The premise behind President Trump’s “America First” foreign policy is that the United States is so powerful that it can achieve its objectives simply by flexing its muscles — and that previous presidents failed to do so because they were globalists and losers. Some analysts sympathetic to Trump think that this premise has been vindicated. As one writer recently put it in the Wall Street Journal: “The past few years have witnessed a marked increase in American power. Washington’s reach is expanding, its ability to enforce its will on others has grown, and it has become more willing and able to use its power disruptively.”
Au contraire. Trump’s confrontations with Iran and China show the sharp limits of what American unilateralism can achieve. Trump has demonstrated he can blow things up, but (ironically for a professional developer) he hasn’t shown any ability to build anything better.
To be sure, the sanctions that Trump imposed on Iran after exiting the nuclear deal — in spite of Iran’s compliance with its terms — have inflicted real pain on the Iranian economy. The International Monetary Fund estimates that Iran’s economy contracted by 3.9 percent in 2018.
Yet despite the best U.S. efforts, Iran continues to sell its oil abroad. The New York Times reported, based on the work of ship-tracking services, that since May, 12 tankers have offloaded Iranian oil in China and the eastern Mediterranean — most likely Syria or Turkey.
Iranian oil exports have been cut from 2.5 million barrels a day in April 2018 to 500,000 a day in June. But even the lower figure appears sufficient to maintain Iran’s aggressive policy across Middle East. Hopes that the sanctions squeeze would cause Iran to cut off its regional proxies, such as Hezbollah and the Houthis, have so far not been realized. The Wall Street Journal reports that Iran’s Islamic Revolutionary Guard Corps “is maintaining support for armed groups in the Middle East and finding new sources of funding, defying U.S. efforts to curb its activities abroad.”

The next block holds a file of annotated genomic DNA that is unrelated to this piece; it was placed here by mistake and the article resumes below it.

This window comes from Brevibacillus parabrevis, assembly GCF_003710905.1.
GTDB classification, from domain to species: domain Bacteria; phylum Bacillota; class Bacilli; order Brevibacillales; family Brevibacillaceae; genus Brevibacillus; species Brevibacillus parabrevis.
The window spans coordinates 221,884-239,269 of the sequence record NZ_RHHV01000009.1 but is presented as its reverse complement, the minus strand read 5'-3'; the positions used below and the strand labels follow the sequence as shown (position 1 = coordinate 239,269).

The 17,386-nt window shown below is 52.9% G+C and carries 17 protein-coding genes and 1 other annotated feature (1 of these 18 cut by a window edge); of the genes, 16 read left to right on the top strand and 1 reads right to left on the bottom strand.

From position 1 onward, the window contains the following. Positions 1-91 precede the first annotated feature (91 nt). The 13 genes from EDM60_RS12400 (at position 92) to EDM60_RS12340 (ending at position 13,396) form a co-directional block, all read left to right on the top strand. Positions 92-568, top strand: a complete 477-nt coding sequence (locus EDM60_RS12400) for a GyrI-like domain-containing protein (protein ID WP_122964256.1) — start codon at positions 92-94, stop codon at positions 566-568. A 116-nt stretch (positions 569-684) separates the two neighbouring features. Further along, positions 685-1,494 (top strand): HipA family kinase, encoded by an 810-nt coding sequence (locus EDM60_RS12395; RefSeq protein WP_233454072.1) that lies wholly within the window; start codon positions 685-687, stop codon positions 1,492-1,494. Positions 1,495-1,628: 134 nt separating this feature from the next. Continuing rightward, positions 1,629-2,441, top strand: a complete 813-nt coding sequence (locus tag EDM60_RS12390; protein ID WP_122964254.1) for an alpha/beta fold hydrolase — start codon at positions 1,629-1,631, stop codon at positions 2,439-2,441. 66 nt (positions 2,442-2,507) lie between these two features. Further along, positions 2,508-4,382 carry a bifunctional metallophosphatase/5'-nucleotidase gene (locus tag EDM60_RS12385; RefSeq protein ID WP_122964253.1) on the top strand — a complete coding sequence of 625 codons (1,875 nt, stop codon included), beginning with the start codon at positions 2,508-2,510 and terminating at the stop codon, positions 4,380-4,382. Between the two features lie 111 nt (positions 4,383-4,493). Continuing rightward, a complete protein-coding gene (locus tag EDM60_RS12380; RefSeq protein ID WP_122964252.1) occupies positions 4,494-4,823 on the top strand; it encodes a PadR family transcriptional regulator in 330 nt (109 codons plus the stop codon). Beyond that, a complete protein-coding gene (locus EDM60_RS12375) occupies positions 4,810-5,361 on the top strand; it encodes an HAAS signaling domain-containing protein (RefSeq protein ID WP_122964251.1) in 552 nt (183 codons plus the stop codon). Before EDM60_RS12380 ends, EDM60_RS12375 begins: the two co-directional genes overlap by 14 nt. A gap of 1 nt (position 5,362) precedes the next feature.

Instead of giving in, Iran is lashing out, thereby raising the risk of war. It is enriching more uranium, it is suspected of attacking oil tankers (Tehran denies responsibility), and it has seized three foreign oil tankers. In response, the Trump administration tried to enlist allies to escort tankers, but it has found that the Europeans, who opposed the U.S. withdrawal from the nuclear accord, aren’t willing to go along. A Politico article on the administration’s futile attempts to marshal allies against Iran is aptly headlined “Trump’s coalition of one.”
Trump’s hope is that sanctions will force the mullahs to come to the table. So far it hasn’t happened. After Iranian Foreign Minister Mohammad Javad Zarif rejected an invitation to come to the White House for talks, the administration petulantly imposed personal sanctions on Zarif. This is a declaration of strategic bankruptcy. The administration has failed and doesn’t know what to do next.
The same is true with China. Trump has already imposed tariffs on $250 billion worth of goods imported from China and now says he will impose tariffs on an additional $300 billion worth of imports on Sept. 1. This pressure has been enough to hurt China’s economic growth and to bring Beijing to the negotiating table — but not enough to extract any meaningful concessions.
Like Iran, China is fighting back. It has already imposed sanctions on $110 billion of U.S. goods, thereby inflicting real pain on U.S. agriculture and forcing Trump to subsidize our “Great Patriot Farmers” (an appropriately Stalinist catchphrase for a socialist policy). On Monday, China rocked the global financial system by announcing that it would stop making further purchases of U.S. agricultural goods and devalue its currency in response to Trump’s “unilateralism and trade protectionism.” The administration responded by declaring China a currency manipulator. Now what?
“The administration has fired almost every salvo it has to force the Chinese into submission,” my Council on Foreign Relations colleague Edward Alden writes in Foreign Policy, “and the two countries are further away from a trade deal than ever before.” Instead of the quick victory he imagined (“trade wars are good, and easy to win”), Trump has blundered into a long-term conflict that holds back U.S. growth and spooks the stock market. The trade deficit — the whole rationale for his trade war — is expanding, not shrinking. The only obvious way out is for Trump to surrender and call it a victory, which may well happen if the trade war threatens his reelection.
So it turns out that it wasn’t a lack of will, or a lack of loyalty to the United States, that kept previous presidents from simply extorting massive concessions from other countries with unilateral action. Trump’s predecessors knew something he doesn’t: The United States isn’t omnipotent, and while allies can be a pain in the neck, we act far more effectively with them than without them.